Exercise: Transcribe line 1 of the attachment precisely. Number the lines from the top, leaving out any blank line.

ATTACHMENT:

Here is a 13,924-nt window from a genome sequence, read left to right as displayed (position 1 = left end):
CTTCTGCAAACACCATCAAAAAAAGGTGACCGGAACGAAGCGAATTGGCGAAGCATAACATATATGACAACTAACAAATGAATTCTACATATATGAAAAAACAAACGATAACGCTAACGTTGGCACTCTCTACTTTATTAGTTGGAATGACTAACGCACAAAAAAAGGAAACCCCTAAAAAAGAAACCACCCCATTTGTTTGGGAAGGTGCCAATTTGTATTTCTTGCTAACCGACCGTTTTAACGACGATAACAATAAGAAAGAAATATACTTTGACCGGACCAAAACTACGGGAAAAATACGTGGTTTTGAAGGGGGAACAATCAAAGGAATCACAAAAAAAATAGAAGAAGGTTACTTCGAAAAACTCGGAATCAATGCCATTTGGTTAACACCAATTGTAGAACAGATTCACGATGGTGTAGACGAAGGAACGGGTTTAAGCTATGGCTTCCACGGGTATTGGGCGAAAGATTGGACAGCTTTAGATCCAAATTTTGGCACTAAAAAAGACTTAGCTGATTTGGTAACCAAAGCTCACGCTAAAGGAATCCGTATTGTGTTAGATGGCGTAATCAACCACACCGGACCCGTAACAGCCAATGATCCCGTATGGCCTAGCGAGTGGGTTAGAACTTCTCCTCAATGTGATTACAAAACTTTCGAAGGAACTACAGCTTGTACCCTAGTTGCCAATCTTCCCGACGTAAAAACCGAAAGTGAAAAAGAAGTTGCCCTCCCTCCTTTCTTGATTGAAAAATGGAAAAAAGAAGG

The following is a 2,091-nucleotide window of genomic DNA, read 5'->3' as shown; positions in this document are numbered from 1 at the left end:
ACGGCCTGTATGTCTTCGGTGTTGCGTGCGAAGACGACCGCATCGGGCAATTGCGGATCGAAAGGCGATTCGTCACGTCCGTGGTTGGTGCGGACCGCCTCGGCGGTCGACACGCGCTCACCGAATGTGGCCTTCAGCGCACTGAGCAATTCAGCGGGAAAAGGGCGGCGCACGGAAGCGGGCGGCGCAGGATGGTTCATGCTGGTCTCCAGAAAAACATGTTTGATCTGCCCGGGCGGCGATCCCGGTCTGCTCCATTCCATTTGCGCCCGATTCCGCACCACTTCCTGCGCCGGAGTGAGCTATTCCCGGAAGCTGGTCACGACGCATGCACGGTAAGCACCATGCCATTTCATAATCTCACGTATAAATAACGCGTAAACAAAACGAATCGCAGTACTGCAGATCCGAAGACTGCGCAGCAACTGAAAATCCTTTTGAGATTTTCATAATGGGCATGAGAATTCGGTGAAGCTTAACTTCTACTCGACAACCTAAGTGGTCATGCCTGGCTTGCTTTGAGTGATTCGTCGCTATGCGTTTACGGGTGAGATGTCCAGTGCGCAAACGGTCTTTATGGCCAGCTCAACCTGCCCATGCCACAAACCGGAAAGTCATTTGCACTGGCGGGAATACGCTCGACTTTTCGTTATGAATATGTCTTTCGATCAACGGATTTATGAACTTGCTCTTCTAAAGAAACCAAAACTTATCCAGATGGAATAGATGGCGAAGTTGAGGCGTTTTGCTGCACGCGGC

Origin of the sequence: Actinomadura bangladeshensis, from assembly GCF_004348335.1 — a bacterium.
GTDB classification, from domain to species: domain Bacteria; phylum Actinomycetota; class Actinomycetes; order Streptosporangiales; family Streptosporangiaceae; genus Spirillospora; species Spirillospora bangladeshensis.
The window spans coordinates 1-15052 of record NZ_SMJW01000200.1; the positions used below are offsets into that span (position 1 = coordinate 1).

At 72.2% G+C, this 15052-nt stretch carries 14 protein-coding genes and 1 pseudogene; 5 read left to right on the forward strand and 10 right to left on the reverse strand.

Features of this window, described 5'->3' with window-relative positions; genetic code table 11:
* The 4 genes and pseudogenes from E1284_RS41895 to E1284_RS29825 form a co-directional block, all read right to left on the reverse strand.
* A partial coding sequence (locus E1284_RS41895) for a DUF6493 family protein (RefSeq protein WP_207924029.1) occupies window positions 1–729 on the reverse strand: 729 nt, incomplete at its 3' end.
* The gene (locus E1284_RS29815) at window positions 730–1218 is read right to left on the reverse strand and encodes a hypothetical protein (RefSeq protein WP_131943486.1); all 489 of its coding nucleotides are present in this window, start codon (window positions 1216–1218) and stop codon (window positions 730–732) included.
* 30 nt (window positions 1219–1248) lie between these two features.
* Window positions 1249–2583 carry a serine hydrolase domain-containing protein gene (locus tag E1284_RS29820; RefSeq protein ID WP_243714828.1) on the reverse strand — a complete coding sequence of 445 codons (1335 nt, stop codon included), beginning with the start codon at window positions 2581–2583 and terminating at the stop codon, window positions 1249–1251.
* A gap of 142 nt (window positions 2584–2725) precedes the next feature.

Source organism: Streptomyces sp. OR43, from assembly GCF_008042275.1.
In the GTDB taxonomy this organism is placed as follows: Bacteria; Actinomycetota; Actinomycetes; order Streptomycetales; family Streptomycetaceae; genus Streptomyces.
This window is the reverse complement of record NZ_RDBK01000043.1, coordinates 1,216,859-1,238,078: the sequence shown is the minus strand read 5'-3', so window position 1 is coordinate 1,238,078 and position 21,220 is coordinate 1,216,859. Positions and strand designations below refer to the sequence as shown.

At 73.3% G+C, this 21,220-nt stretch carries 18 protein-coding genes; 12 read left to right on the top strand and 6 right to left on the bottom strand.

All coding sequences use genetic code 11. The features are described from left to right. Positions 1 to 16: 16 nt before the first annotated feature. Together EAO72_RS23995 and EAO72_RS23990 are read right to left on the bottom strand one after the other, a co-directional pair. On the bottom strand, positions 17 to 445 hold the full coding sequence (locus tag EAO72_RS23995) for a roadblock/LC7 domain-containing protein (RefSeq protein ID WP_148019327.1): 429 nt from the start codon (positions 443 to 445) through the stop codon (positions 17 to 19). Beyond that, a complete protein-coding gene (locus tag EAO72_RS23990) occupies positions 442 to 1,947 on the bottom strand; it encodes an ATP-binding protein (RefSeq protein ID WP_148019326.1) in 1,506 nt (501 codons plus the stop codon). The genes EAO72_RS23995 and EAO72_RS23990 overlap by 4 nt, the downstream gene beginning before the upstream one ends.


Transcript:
Here is a 13,924-nt window from a genome sequence, read left to right as displayed (position 1 = left end):